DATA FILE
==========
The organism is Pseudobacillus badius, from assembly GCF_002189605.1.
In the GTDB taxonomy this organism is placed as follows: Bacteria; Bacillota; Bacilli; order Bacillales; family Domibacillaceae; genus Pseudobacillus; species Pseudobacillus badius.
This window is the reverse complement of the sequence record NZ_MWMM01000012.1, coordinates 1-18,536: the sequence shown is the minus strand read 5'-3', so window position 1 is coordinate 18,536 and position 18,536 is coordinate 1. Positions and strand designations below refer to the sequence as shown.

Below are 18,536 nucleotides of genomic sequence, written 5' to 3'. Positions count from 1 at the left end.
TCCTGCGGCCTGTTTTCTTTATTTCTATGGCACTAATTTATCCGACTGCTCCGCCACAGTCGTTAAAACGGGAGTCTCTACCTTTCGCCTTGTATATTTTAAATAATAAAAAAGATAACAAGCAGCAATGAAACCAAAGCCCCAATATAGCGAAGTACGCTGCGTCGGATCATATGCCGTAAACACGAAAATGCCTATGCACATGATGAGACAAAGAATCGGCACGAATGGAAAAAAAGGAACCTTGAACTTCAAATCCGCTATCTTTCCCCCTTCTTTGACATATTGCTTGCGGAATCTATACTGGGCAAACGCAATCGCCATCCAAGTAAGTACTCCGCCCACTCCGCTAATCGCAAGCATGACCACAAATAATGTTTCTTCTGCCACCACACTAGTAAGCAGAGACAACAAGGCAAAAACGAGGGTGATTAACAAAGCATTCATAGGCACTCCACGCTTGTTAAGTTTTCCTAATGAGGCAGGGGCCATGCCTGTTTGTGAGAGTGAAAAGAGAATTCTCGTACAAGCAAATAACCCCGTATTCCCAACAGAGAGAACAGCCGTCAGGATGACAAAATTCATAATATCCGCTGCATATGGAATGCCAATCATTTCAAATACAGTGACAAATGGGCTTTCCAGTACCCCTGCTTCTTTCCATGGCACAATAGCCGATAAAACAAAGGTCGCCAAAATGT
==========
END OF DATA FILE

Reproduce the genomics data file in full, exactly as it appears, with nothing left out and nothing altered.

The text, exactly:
The organism is Pseudobacillus badius, from assembly GCF_002189605.1.
In the GTDB taxonomy this organism is placed as follows: Bacteria; Bacillota; Bacilli; order Bacillales; family Domibacillaceae; genus Pseudobacillus; species Pseudobacillus badius.
This window is the reverse complement of the sequence record NZ_MWMM01000012.1, coordinates 1-18,536: the sequence shown is the minus strand read 5'-3', so window position 1 is coordinate 18,536 and position 18,536 is coordinate 1. Positions and strand designations below refer to the sequence as shown.

Below are 18,536 nucleotides of genomic sequence, written 5' to 3'. Positions count from 1 at the left end.
TCCTGCGGCCTGTTTTCTTTATTTCTATGGCACTAATTTATCCGACTGCTCCGCCACAGTCGTTAAAACGGGAGTCTCTACCTTTCGCCTTGTATATTTTAAATAATAAAAAAGATAACAAGCAGCAATGAAACCAAAGCCCCAATATAGCGAAGTACGCTGCGTCGGATCATATGCCGTAAACACGAAAATGCCTATGCACATGATGAGACAAAGAATCGGCACGAATGGAAAAAAAGGAACCTTGAACTTCAAATCCGCTATCTTTCCCCCTTCTTTGACATATTGCTTGCGGAATCTATACTGGGCAAACGCAATCGCCATCCAAGTAAGTACTCCGCCCACTCCGCTAATCGCAAGCATGACCACAAATAATGTTTCTTCTGCCACCACACTAGTAAGCAGAGACAACAAGGCAAAAACGAGGGTGATTAACAAAGCATTCATAGGCACTCCACGCTTGTTAAGTTTTCCTAATGAGGCAGGGGCCATGCCTGTTTGTGAGAGTGAAAAGAGAATTCTCGTACAAGCAAATAACCCCGTATTCCCAACAGAGAGAACAGCCGTCAGGATGACAAAATTCATAATATCCGCTGCATATGGAATGCCAATCATTTCAAATACAGTGACAAATGGGCTTTCCAGTACCCCTGCTTCTTTCCATGGCACAATAGCCGATAAAACAAAGGTCGCCAAAATGT